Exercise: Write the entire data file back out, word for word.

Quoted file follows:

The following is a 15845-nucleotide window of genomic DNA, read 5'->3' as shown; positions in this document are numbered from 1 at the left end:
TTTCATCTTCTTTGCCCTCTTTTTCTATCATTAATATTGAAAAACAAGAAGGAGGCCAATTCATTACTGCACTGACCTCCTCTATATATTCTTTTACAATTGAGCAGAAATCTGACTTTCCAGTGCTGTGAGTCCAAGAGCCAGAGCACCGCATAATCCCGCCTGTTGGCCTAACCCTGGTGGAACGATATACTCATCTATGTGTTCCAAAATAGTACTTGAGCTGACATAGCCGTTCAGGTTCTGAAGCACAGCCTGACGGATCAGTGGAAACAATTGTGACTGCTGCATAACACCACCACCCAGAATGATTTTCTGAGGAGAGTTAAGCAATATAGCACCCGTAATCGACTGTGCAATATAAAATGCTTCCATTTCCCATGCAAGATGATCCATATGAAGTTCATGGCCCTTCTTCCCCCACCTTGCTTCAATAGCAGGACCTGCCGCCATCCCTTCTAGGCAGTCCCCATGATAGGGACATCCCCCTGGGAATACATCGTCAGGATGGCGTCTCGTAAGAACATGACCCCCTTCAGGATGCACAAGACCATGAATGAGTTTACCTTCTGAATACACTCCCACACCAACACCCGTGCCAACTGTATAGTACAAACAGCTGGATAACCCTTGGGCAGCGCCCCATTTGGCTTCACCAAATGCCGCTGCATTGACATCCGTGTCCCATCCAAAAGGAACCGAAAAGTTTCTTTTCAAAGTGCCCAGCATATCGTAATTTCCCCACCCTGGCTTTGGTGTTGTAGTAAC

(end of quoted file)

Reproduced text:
The following is a 15845-nucleotide window of genomic DNA, read 5'->3' as shown; positions in this document are numbered from 1 at the left end:
TTTCATCTTCTTTGCCCTCTTTTTCTATCATTAATATTGAAAAACAAGAAGGAGGCCAATTCATTACTGCACTGACCTCCTCTATATATTCTTTTACAATTGAGCAGAAATCTGACTTTCCAGTGCTGTGAGTCCAAGAGCCAGAGCACCGCATAATCCCGCCTGTTGGCCTAACCCTGGTGGAACGATATACTCATCTATGTGTTCCAAAATAGTACTTGAGCTGACATAGCCGTTCAGGTTCTGAAGCACAGCCTGACGGATCAGTGGAAACAATTGTGACTGCTGCATAACACCACCACCCAGAATGATTTTCTGAGGAGAGTTAAGCAATATAGCACCCGTAATCGACTGTGCAATATAAAATGCTTCCATTTCCCATGCAAGATGATCCATATGAAGTTCATGGCCCTTCTTCCCCCACCTTGCTTCAATAGCAGGACCTGCCGCCATCCCTTCTAGGCAGTCCCCATGATAGGGACATCCCCCTGGGAATACATCGTCAGGATGGCGTCTCGTAAGAACATGACCCCCTTCAGGATGCACAAGACCATGAATGAGTTTACCTTCTGAATACACTCCCACACCAACACCCGTGCCAACTGTATAGTACAAACAGCTGGATAACCCTTGGGCAGCGCCCCATTTGGCTTCACCAAATGCCGCTGCATTGACATCCGTGTCCCATCCAAAAGGAACCGAAAAGTTTCTTTTCAAAGTGCCCAGCATATCGTAATTTCCCCACCCTGGCTTTGGTGTTGTAGTAAC